Weigh the risk of coronary angiography and revascularization against the benefits of them for chronic kidney disease patients with low risk non-ST elevation myocardial infarction.
Class 2a Recommendation, Level of Evidence: B-NR[4]
Coronary angiography and revascularization are not recommended as a routine for chronic kidney disease patients with non-ST elevation myocardial infarction who are stable and asymptomatic.
Evaluate the risk of AKI due to contrast before performing the procedure
Keep the patient hydrated
Minimize contrast exposure
Pretreat with high-intensity statins
Choose radical access if it is feasible
Avoid using N-acetyl-L-cysteine for contrast-induced AKI prevention
If it is feasible delay CABG over 24 hours after angiography
Avoid prophylactic renal replacement therapy

Before Non-Cardiac Surgery

Class of Recommendation: No Benefit, Level of Evidence: B-R[4]
Routine prophylactic revascularization is not recommended in patients with non–left main or noncomplex coronary artery disease who need a non-cardiac surgery in order to only reduce the risk of death or cardiovascular events.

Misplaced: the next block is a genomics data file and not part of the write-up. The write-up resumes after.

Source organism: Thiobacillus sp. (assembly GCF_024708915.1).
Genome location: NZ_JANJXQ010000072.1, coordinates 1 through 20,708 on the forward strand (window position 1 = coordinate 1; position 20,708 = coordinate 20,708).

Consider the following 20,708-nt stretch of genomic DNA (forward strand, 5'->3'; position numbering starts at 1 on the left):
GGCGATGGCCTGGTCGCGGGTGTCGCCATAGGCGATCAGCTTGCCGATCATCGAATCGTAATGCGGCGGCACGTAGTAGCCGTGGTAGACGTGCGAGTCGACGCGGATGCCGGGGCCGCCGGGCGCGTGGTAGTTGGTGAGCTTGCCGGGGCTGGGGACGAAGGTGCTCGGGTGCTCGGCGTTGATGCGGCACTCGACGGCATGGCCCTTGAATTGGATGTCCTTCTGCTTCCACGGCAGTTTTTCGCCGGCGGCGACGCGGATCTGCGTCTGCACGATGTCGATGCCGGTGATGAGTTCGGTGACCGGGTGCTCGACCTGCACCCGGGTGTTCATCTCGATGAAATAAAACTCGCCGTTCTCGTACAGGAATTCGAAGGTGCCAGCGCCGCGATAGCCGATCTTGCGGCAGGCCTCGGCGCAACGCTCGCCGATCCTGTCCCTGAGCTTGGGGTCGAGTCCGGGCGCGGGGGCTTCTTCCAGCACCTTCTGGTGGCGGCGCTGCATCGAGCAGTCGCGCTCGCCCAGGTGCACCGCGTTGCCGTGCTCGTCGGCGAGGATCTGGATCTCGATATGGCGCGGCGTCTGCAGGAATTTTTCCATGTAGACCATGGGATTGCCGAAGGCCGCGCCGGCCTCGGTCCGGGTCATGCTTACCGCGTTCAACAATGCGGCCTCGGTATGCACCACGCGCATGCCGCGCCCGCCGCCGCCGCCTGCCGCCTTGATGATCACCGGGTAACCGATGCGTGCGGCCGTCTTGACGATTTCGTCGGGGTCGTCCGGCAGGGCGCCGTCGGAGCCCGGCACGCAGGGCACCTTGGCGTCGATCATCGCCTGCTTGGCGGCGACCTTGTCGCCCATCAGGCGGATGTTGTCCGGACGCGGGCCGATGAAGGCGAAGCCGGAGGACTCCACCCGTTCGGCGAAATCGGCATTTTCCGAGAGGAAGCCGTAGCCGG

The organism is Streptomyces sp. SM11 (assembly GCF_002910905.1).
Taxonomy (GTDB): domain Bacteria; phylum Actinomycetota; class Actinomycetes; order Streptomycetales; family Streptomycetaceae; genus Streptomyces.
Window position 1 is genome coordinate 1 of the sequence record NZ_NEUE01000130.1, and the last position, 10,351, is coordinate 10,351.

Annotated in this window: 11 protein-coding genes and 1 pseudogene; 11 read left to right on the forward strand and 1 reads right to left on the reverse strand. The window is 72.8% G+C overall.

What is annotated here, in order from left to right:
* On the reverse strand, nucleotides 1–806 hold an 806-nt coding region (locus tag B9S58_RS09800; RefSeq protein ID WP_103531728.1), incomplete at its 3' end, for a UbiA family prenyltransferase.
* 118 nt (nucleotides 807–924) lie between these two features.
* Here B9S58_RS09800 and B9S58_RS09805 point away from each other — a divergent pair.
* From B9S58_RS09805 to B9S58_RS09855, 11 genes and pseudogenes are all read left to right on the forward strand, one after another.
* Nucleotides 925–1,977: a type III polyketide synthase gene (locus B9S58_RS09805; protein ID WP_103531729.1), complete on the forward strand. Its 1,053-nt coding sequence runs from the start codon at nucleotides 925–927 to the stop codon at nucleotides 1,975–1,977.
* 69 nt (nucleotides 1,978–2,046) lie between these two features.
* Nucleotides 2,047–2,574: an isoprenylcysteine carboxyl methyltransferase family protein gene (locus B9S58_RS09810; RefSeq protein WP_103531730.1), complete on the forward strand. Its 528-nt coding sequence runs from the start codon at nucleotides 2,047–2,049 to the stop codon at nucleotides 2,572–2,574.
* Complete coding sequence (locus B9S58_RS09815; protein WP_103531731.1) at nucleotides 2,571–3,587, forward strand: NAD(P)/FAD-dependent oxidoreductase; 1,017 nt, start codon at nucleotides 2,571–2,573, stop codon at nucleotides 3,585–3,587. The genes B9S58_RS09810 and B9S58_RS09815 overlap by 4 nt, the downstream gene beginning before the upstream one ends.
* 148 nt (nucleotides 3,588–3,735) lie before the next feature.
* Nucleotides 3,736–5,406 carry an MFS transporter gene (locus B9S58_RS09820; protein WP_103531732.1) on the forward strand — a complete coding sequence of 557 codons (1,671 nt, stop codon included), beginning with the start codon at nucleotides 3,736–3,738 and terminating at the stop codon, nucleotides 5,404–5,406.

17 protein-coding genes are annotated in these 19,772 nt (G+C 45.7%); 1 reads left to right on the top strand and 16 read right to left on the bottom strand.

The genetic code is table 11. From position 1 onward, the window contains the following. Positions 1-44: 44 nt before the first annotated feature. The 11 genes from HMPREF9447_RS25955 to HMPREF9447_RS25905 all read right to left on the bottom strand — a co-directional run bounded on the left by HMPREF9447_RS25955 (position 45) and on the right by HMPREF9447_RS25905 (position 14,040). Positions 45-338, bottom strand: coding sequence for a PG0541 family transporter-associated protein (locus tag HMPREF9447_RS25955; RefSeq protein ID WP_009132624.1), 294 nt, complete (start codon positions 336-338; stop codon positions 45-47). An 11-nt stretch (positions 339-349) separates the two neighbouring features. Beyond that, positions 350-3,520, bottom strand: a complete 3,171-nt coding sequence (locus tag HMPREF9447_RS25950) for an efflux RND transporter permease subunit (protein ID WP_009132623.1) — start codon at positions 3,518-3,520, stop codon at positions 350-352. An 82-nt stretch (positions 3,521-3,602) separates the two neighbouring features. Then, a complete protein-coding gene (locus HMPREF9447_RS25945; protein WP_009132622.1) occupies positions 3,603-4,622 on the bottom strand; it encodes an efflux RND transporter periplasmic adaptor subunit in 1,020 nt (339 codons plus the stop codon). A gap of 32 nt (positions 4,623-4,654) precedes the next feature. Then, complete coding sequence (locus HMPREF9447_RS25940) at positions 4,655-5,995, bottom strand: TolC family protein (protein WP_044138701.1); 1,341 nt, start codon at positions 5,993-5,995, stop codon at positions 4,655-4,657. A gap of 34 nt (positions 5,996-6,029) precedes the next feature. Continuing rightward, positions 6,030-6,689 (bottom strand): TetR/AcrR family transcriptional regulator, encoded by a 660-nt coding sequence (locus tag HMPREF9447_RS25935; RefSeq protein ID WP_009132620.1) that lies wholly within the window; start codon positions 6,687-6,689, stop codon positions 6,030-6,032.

Ventricular Arrythmia

Class 1 Recommendation, Level of Evidence: B-NR[4]
Revascularization of significant coronary artery disease is recommended to increase survival in patients with ventricular fibrillation, polymorphic ventricular tachycardia, and cardiac arrest.
Class of Recommendation: No Benefit, Level of Evidence: C-LD[4]
If a coronary artery disease patient is suspected to suffer from scar-mediated sustained monomorphic ventricular tachycardia, revascularization is not recommended in order to prevent recurrent ventricular tachycardia.

Spontaneous Coronary Artery Dissection

Class 2b Recommendation, Level of Evidence: C-LD[4]
Revascularization can be considered in patients with spontaneous coronary artery dissection who are either hemodynamically unstable or still experiencing ischemia in spite of conservative therapy.
Class 3 Recommendation: HARM, Level of Evidence: C-LD[4]
Avoid routine revascularization in patients with spontaneous coronary artery dissection.

Patients With Cardiac Allografts

Class 2a Recommendation, Level of Evidence: C-LD[4]
PCI is reasonable to be performed in patients with cardiac allograft vasculopathy who has severe, proximal, and discrete coronary lesions.